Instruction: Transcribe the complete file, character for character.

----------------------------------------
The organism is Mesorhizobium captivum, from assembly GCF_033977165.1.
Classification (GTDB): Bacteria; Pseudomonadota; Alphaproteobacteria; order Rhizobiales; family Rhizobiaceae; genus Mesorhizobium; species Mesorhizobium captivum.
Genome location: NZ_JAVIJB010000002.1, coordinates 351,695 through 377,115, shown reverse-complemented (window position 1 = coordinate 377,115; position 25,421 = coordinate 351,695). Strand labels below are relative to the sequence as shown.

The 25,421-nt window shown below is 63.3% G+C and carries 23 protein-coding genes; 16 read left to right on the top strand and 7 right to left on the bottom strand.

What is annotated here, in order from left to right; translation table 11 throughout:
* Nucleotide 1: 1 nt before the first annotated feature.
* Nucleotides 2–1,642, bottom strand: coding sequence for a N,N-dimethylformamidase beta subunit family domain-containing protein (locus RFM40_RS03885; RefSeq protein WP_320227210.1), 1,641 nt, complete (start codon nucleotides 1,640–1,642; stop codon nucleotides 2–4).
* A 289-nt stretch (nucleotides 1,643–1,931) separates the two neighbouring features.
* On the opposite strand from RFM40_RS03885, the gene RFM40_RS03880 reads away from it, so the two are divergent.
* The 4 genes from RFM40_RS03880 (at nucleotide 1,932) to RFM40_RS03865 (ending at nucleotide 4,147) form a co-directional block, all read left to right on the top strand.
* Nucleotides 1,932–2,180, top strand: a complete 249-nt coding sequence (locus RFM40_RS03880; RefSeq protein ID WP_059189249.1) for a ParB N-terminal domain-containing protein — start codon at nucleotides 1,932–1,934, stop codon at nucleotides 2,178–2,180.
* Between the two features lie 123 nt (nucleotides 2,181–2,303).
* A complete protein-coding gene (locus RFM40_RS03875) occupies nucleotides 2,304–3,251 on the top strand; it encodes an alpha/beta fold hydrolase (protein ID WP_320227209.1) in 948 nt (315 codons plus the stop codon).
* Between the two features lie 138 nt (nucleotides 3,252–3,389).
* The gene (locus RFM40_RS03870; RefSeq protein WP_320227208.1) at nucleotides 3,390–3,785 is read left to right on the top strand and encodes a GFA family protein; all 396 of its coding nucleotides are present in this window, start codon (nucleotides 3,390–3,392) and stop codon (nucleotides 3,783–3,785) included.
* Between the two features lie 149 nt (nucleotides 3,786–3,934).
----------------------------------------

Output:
The organism is Mesorhizobium captivum, from assembly GCF_033977165.1.
Classification (GTDB): Bacteria; Pseudomonadota; Alphaproteobacteria; order Rhizobiales; family Rhizobiaceae; genus Mesorhizobium; species Mesorhizobium captivum.
Genome location: NZ_JAVIJB010000002.1, coordinates 351,695 through 377,115, shown reverse-complemented (window position 1 = coordinate 377,115; position 25,421 = coordinate 351,695). Strand labels below are relative to the sequence as shown.

The 25,421-nt window shown below is 63.3% G+C and carries 23 protein-coding genes; 16 read left to right on the top strand and 7 right to left on the bottom strand.

What is annotated here, in order from left to right; translation table 11 throughout:
* Nucleotide 1: 1 nt before the first annotated feature.
* Nucleotides 2–1,642, bottom strand: coding sequence for a N,N-dimethylformamidase beta subunit family domain-containing protein (locus RFM40_RS03885; RefSeq protein WP_320227210.1), 1,641 nt, complete (start codon nucleotides 1,640–1,642; stop codon nucleotides 2–4).
* A 289-nt stretch (nucleotides 1,643–1,931) separates the two neighbouring features.
* On the opposite strand from RFM40_RS03885, the gene RFM40_RS03880 reads away from it, so the two are divergent.
* The 4 genes from RFM40_RS03880 (at nucleotide 1,932) to RFM40_RS03865 (ending at nucleotide 4,147) form a co-directional block, all read left to right on the top strand.
* Nucleotides 1,932–2,180, top strand: a complete 249-nt coding sequence (locus RFM40_RS03880; RefSeq protein ID WP_059189249.1) for a ParB N-terminal domain-containing protein — start codon at nucleotides 1,932–1,934, stop codon at nucleotides 2,178–2,180.
* Between the two features lie 123 nt (nucleotides 2,181–2,303).
* A complete protein-coding gene (locus RFM40_RS03875) occupies nucleotides 2,304–3,251 on the top strand; it encodes an alpha/beta fold hydrolase (protein ID WP_320227209.1) in 948 nt (315 codons plus the stop codon).
* Between the two features lie 138 nt (nucleotides 3,252–3,389).
* The gene (locus RFM40_RS03870; RefSeq protein WP_320227208.1) at nucleotides 3,390–3,785 is read left to right on the top strand and encodes a GFA family protein; all 396 of its coding nucleotides are present in this window, start codon (nucleotides 3,390–3,392) and stop codon (nucleotides 3,783–3,785) included.
* Between the two features lie 149 nt (nucleotides 3,786–3,934).